Thomas Pinkney and Linda Webber, both based at founder member University Hospitals Birmingham NHS Foundation Trust (UHB), were winners at the NIHR Clinical Research Network West Midlands (CRNWM) third annual awards.
The other UHB nominations, which included the Paediatric Research and Cystic Fibrosis Research teams at Heartlands Hospital and the Peri-Operative Research team at the Queen Elizabeth Hospital Birmingham (QEHB), were also highly commended in their categories
Thomas received the ‘Investigator of the Year’ award and Linda was presented with the ‘Creative Recruitment’ award.
The awards ceremony, held at the Everyman Cinema on 4 October, saw trophies presented in 13 categories including Collaboration in Research, Team of the Year and Emerging New Team.
Hilary Fanning, UHB Director of Research Development and Innovation, said: “On behalf of BHP and the UHB RD&I team, I’m delighted for Thomas and Linda. It is great to see their commitment and leadership recognised by these awards.
“As the leading recruiter to trials in the West Midlands, UHB are at the frontline of medical research in the West Midlands, with the aim of improved treatments for patients across the NHS.
“The two awards and three commendations are a testament to the quality and quantity of research taking place across the Trust.”
Thomas, based at QEHB, has been awarded several research grants in the last year, and was the Chief Investigator for three recently completed trials. He is also the Clinical Director of the Birmingham Surgical Trials Consortium (BiSTC), a board member of the Clinical Trials and Evaluations board of the NIHR Healthcare Technology Assessment team, and is currently involved in seven NIHR portfolio trials.
Thanks to Thomas’ work, the General Surgery team has also expanded to include surgeons, trainee surgeons, a trials manager, four research nurses, a trial administrator, and a Project Manager.
Dr Saloni Mittal, NIHR General Surgery Project Manager, said: “Thomas is involved in lots of projects and trials, and has been central to the development of the investigators of the future through the West Midlands Research Collaborative (WMRC), of which he was a founder member.
“Winning the Investigator of the Year award is a fitting recognition of Thomas’ work.”
Linda, based at Heartlands Hospital, has developed the research nurse workforce across the Trust’s Heartlands, Good Hope and Solihull hospital sites from 12 to 50, taking up her current post as Lead Research Nurse 14 years ago, when the Medical Innovation Development Research Unit (MIDRU) opened. Linda has supported dozens of staff with their development as researchers, including midwives, research nurses, allied health professionals and doctors.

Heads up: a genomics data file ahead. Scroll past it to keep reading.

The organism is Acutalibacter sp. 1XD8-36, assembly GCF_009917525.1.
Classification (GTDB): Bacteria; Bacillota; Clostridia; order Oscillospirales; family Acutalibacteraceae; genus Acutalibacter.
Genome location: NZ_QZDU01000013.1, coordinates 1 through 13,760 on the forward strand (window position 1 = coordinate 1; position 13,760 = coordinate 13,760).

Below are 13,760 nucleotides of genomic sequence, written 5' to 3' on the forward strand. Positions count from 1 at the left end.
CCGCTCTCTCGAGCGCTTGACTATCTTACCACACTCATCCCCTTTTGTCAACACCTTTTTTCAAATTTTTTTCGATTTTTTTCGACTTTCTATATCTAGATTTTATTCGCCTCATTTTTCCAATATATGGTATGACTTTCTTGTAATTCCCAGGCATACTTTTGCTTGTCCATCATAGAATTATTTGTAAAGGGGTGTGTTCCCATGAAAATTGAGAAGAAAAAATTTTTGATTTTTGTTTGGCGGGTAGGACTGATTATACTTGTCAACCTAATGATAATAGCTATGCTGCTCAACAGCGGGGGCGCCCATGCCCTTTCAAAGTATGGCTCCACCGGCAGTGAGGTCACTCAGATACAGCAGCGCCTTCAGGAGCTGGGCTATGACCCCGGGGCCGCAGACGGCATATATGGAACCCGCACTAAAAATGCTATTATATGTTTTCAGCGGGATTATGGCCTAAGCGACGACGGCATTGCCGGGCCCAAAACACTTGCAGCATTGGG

She has introduced novel ways of encouraging research teams to meet their recruitment targets, including a team sunflower growing competition. Linda has also encouraged a culture of collaborative working across all three hospital sites, ensuring that patients have the best research experience.
Sarah Pountain, Interim Head of Research at Heartlands, said: “Throughout her career Linda has always gone the extra mile for both patients and staff, and is always happy to answer any questions or queries.
“Linda supports research teams in recruitment and is constantly coming up with innovative ways to ensure patients are given the opportunity to participate in research.”
The Cystic Fibrosis Research team, led by Dr Edward Nash at Heartlands, were commended for the Patient and Public Involvement and Engagement Award, thanks to their work organising a PPI session for patients using videoconferencing technology.
The Paediatric Research team at Heartlands, nominated in the Team of the Year category, were also commended, having grown to a team of seven, covering a range of paediatric research including HIV, infectious diseases and Duchenne Muscular Dystrophy (DMB).
The Peri-operative Medicine Research group at QEHB received a commendation thanks to their efforts as an Emerging New team. Set up in the summer of 2017, the group has delivered several studies, which have the potential to significantly improve care for patients undergoing surgery.